As of July 1, Idaho residents over 21 that may legally obtain a gun may carry a concealed weapon throughout the state without a permit.
Steven Adams, head instructor of Choice Defense Training and an administrator at BYU-Idaho, said that previously, the state allowed residents to carry concealed weapons nearly anywhere within the state without a permit, so long as they were in lawful possession of their firearm and they were not in a municipality that required permits for concealed carry.
“This legislation (. . .) removed that clause, and it said you can now carry concealed anywhere in the state as long as you are lawfully in possession of your firearm,” Adams said.
Citizens who are eligible to own a firearm but are between ages 18-21 may be issued a license to also carry a concealed weapon statewide, according to SB 1389. The law already allows these individuals to carry a concealed weapon anywhere in the state except for within city limits.
By opening up the concealed carry policy among all of the municipalities, no gun safety training will be required for anyone who meets the legal criteria to own a gun.
“I really like the idea of permit-less concealed carry,” Adams said. “I think it recognizes our rights as free people, but in the same breath, I think we should all be getting training if we’re going to exercise that right with a firearm.”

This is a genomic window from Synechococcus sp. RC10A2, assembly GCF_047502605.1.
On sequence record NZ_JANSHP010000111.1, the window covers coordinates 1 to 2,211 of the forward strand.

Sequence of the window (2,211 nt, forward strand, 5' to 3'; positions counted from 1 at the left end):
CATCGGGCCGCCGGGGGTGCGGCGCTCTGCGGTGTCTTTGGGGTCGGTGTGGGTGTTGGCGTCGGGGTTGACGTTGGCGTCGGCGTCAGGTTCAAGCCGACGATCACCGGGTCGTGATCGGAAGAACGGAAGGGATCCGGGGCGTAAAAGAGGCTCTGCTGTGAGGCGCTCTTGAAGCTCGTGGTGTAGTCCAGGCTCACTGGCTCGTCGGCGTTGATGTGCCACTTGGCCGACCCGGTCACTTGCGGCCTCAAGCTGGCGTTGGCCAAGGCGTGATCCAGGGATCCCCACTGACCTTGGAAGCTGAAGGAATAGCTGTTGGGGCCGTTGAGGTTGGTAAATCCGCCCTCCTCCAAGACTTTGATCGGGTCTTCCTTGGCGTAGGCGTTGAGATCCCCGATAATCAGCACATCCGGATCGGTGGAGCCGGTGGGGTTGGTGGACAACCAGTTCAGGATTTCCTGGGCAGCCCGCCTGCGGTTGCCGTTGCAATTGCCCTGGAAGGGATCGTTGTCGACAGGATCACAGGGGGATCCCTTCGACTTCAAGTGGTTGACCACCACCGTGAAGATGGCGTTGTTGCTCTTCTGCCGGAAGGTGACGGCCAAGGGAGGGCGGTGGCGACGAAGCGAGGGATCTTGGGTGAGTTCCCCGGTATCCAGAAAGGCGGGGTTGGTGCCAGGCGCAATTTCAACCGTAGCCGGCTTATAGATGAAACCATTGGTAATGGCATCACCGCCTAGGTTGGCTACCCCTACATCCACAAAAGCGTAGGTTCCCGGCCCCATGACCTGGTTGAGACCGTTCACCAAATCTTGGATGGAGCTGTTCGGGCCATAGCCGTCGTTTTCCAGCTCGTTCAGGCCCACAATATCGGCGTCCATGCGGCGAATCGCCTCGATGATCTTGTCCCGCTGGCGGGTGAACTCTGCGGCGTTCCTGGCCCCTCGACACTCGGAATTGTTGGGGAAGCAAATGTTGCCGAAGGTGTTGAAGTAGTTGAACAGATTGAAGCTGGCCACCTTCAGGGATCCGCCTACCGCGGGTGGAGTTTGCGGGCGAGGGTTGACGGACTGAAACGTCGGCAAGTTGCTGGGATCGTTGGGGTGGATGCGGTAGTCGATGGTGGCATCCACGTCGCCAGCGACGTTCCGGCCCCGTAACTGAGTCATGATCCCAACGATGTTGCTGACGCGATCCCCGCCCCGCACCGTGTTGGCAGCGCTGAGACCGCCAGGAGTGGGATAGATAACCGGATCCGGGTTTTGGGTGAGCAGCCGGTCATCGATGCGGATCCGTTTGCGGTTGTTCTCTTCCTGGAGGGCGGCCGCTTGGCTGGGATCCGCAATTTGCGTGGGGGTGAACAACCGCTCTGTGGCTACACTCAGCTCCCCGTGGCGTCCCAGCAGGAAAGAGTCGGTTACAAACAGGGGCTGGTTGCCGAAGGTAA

At the time he signed SB 1389, Gov. Butch Otterson said in a letter to the President of the Senate concerning the legislation that while the amendment is consistent with the Constitution and Idaho’s values, he is concerned with the lack of training required to carry a concealed firearm.
“The addition of a simple training requirement in this bill could have addressed the concerns of our valued law enforcement leaders and others who cherish both the shooting culture and the safety of shooters and non-shooters alike,” Otterson said in the letter.
Adams said citizens not only have the right to carry a concealed weapon, but that it comes with a certain responsibility if they choose to do so.
“Carrying a firearm around all the time is not a simple issue,” Adams said.
He said that one who chooses to carry a concealed weapon has to consider a variety of legal, moral and safety-related points.
“I think just as a moral person, if you’re going to carry a firearm, even just for hunting, you should be trained, in my opinion, well beyond hunter’s ed,” Adams said.